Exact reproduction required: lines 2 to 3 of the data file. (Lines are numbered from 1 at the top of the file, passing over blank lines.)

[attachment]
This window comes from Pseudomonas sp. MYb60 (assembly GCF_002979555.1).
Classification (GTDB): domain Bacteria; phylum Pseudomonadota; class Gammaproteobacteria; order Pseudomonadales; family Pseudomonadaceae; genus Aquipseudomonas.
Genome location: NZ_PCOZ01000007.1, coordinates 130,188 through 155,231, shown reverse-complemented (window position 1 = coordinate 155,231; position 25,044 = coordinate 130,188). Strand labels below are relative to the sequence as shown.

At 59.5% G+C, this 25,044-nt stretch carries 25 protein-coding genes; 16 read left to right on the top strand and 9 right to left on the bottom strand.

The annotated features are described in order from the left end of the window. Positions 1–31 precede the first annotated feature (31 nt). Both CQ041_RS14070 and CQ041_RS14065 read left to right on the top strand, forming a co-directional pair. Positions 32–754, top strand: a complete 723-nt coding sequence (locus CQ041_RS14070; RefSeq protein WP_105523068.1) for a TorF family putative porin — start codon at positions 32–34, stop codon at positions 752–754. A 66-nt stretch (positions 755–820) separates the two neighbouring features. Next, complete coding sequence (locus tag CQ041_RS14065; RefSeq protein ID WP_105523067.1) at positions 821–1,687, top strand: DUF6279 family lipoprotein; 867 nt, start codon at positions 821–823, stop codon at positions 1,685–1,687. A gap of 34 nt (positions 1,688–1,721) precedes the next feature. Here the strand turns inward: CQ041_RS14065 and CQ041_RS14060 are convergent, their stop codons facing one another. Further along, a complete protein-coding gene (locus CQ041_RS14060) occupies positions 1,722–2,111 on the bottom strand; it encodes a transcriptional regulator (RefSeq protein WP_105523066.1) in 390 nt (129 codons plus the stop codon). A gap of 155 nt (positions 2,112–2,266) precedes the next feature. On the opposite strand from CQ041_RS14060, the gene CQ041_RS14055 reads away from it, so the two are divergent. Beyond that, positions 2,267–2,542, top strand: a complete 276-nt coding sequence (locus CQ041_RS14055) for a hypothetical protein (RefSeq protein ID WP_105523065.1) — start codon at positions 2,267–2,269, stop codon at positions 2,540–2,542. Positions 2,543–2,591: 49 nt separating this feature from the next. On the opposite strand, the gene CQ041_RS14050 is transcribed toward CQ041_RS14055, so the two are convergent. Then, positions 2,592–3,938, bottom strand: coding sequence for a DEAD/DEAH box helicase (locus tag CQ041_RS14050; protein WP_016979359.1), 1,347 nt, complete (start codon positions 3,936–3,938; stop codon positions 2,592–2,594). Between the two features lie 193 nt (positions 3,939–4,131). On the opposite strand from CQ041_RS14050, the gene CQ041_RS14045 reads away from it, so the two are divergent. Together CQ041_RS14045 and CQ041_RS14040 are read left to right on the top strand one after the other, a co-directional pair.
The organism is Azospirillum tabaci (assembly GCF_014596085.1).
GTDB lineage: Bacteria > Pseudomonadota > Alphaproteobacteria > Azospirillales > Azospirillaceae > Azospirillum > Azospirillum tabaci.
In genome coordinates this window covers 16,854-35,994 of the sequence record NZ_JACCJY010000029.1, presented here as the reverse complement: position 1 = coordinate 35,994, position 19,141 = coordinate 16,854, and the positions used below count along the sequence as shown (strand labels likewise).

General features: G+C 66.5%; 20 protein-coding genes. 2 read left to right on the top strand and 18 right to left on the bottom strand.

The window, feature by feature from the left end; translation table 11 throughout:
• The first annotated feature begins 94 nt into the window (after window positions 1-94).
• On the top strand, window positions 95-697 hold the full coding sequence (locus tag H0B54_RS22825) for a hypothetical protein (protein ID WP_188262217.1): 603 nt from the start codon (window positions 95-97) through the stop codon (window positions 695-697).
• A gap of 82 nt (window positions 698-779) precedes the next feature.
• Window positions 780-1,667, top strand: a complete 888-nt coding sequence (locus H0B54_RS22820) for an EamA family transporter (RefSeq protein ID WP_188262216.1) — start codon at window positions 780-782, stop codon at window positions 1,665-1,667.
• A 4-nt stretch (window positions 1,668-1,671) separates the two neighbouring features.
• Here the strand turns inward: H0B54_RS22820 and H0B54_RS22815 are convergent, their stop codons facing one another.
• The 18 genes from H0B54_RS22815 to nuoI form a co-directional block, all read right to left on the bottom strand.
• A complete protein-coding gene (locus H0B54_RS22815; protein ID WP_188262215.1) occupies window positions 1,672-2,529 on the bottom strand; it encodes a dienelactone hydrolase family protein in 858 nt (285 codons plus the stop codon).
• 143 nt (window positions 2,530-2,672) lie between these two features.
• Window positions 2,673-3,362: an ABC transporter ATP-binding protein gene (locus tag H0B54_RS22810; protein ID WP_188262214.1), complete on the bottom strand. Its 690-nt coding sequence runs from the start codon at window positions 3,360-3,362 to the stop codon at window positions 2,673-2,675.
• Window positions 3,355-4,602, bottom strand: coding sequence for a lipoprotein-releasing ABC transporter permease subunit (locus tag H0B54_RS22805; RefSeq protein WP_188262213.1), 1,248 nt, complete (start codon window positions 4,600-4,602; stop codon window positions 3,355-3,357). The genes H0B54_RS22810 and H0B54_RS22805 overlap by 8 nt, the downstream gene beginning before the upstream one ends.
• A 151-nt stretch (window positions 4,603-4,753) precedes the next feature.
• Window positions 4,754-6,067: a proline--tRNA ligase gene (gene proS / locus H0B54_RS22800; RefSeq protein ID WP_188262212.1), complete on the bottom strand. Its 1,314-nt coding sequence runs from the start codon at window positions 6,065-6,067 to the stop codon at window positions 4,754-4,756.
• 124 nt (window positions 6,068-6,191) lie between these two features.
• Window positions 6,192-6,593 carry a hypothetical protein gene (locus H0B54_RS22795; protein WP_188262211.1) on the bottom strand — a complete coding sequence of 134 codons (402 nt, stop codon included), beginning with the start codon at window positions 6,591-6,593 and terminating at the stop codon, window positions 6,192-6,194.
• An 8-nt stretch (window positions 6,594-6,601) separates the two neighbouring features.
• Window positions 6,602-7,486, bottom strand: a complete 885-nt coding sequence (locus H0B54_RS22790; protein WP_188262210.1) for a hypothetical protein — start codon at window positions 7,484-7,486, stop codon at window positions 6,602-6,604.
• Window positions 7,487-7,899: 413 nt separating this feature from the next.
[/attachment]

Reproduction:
Classification (GTDB): domain Bacteria; phylum Pseudomonadota; class Gammaproteobacteria; order Pseudomonadales; family Pseudomonadaceae; genus Aquipseudomonas.
Genome location: NZ_PCOZ01000007.1, coordinates 130,188 through 155,231, shown reverse-complemented (window position 1 = coordinate 155,231; position 25,044 = coordinate 130,188). Strand labels below are relative to the sequence as shown.